Jesus taught us to pray “your kingdom come, your will be done on earth as it is in heaven” (Matthew 6:9-11). Transformation is God’s kingdom work. This transformation is a process and an ideal, a present experience and a future hope, a means and an end, a struggle and a victory. God is at work in us and through us today, and he will bring what he has started to completion when the Lord Jesus returns in all his glory.

Fifth Annual North American CHE Network Meeting

We are excited to announce that registration for the fifth annual North American CHE Network Meeting in Louisville, KY on November 6-7, 2013 is open. Network members gather to exchange ideas, encourage and work together to achieve our goals of strengthening our ministries and the expansion of the CHE movement.

Our format will be new this year. We will spend the first day in three working groups aimed at answering the following questions:

  • How can we use CHE to make Public Health a major mission strategy?
  • How can we use Public Health Professionals to strengthen CHE programs?
  • How can GCN members serve each other and still meet organizational goals?
  • What kinds of things keep missionaries from serving each other?
  • What defines whether a community is a CHE community?
  • What prevents organizations with mature CHE programs from serving as mentors to organizations younger in CHE usage?
  • What are the underlying perceptions of disability in your area?
  • How can we mainstream disability in our CHE programs globally?
  • What are the pros & cons of disability-specific vs. disability-integrated programs?
  • How is a wholistic approach key to success in the transformation of people with disabilities?

Please send other questions you would like to suggest for discussion to info@chenetwork.org.

We are praying that the answers will lead to the following outputs:

  • A plan for facilitating internships for public health students in active CHE programs within the network.
  • A plan for introducing CHE as mission strategy through courses offered in Christian Colleges and Universities.
  • A plan for publishing the results of CHE programs in academic journals.
  • Develop a disability-specific worldview assessment tool that could universally be utilized to determine the underlying values informing disability perceptions
  • Develop a customizable strategy for integrating people with disabilities into CHE programs worldwide
  • A commitment among organizational leaders using CHE methodology to be dedicated to the building of God’s kingdom even if their organization does not receive credit or recognition.
  • Clear strategy for unity among CHE practitioners in the field without favoritism or judgment.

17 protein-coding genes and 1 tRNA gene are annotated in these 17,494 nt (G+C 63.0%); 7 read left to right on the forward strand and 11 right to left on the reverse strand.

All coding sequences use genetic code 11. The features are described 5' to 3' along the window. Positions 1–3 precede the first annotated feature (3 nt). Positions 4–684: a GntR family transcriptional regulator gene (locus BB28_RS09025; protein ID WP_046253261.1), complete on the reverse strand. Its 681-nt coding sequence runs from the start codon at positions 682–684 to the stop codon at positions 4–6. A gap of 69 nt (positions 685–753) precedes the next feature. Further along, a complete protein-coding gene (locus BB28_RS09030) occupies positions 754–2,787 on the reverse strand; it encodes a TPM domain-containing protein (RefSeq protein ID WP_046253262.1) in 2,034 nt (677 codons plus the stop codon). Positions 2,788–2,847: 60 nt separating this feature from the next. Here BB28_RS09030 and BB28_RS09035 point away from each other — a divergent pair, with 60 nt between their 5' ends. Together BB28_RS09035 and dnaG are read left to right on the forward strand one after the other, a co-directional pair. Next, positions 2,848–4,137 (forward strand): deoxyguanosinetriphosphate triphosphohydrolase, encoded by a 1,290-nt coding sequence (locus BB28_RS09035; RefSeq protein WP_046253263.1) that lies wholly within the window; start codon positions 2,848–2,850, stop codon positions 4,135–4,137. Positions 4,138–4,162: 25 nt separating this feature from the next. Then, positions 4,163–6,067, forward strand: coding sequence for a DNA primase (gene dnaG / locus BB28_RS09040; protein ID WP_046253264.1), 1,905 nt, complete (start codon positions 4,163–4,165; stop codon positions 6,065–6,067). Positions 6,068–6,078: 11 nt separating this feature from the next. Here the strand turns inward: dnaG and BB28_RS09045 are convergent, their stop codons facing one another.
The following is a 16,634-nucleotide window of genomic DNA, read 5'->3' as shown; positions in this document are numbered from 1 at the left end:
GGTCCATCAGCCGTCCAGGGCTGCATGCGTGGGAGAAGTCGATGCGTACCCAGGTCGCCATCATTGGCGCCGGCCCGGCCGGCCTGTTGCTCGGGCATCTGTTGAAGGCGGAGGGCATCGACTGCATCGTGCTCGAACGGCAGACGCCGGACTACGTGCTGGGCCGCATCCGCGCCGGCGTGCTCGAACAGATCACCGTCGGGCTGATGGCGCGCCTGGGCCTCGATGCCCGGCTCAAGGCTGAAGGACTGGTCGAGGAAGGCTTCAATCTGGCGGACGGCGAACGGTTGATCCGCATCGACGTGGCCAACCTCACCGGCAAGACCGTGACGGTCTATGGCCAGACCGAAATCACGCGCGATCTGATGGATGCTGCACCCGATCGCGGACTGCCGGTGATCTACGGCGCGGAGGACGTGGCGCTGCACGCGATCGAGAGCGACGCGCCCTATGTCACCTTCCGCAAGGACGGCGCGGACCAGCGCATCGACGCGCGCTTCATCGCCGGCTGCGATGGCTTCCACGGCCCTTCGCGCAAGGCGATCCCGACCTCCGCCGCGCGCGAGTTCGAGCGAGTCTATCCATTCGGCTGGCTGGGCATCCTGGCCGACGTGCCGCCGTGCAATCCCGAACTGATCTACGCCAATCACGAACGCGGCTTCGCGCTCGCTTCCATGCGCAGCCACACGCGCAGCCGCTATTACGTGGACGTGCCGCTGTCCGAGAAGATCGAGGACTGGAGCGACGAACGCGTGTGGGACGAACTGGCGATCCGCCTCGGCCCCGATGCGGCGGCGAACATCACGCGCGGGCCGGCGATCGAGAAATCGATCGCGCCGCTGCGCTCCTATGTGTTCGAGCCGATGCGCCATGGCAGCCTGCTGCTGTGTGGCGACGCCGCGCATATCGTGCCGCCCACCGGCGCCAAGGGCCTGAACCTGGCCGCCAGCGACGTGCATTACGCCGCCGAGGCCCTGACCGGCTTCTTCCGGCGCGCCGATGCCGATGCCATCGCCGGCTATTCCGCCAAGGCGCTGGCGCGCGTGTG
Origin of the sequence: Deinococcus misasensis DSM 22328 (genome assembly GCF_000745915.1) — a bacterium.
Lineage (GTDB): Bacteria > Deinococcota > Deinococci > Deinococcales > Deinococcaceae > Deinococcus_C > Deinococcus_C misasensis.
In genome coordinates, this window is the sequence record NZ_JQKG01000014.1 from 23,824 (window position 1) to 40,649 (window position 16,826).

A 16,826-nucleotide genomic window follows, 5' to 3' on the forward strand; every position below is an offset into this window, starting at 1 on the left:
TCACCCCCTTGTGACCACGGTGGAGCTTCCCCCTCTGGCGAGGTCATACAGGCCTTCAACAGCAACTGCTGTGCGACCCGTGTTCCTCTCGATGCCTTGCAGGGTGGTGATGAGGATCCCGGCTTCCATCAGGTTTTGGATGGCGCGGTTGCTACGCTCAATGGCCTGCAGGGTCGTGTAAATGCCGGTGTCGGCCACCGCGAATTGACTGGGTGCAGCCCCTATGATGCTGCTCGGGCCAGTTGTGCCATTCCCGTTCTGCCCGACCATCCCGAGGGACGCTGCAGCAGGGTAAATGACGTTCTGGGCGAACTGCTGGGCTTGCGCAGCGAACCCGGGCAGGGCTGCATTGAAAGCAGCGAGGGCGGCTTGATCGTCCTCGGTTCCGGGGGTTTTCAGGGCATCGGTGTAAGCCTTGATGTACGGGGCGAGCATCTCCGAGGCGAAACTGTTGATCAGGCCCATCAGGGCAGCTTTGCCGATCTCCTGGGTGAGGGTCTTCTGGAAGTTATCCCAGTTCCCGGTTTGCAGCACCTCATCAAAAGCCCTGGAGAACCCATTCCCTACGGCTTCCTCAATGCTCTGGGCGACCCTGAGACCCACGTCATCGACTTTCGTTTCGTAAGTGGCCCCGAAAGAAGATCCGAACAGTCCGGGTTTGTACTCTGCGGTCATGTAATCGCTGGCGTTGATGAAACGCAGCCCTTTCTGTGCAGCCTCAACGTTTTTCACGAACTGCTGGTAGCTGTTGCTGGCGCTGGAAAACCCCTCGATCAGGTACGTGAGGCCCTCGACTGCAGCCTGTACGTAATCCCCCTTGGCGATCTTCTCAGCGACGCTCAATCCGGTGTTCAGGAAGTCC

• Commitments among the organizations present to serve as examples and advocates of unity among GCN members in making disciples of Jesus using the CHE strategy.

We will come together on the second day to share our answers and to pray.

No Sacred Secular Divide

Proverbs 25:2 It is the glory of God to conceal a matter; to search out a matter is the glory of kings.

Discovering the secrets of God’s universe is sacred work and the glory of kings. Discoveries that build a nation also glorify God who concealed those truths in His creation for us to explore, discover, understand, use, teach, and celebrate. Every discovery that benefits humanity is a revelation of the glory of God.

Wholistic or Holistic?

I came to the conviction long ago that my ministry should be obedient to both the great commission and the great commandment. I joined the (w)holistic ministry camp. Two decades later, I still don’t know how to spell what I am. My spell checker rejects the spelling “wholistic”. (Technically, “wholistic” is not in the dictionary and is not an alternative spelling of the word “holistic”). On the other hand, many of my colleagues argue that “holistic” is closely identified with alternative medicine or eastern religion and is therefore inappropriate as a description of Christian ministry.

Now I am planning a (w)holistic ministry conference and have to face the question of how to spell the word head on. What do we name the conference? Do we name it the “International Holistic Ministry Conference” or the “International Wholistic Ministry Conference”?

Some of us spell the word with a “w”, and some without a “w”. Some of us use different words altogether, such as “integral” or “integrated”. Whatever word we use, we are united in the pursuit of loving God with all our being, loving all people selflessly, and reproducing disciples of Jesus around the globe.

With that as our united mission, let me invite you to join us at the first International Wholistic Ministry Conference facilitated by the Global CHE Network in Phoenix, Arizona, January 9-11, 2013. For more information, visit http://wholisticmissions.com/.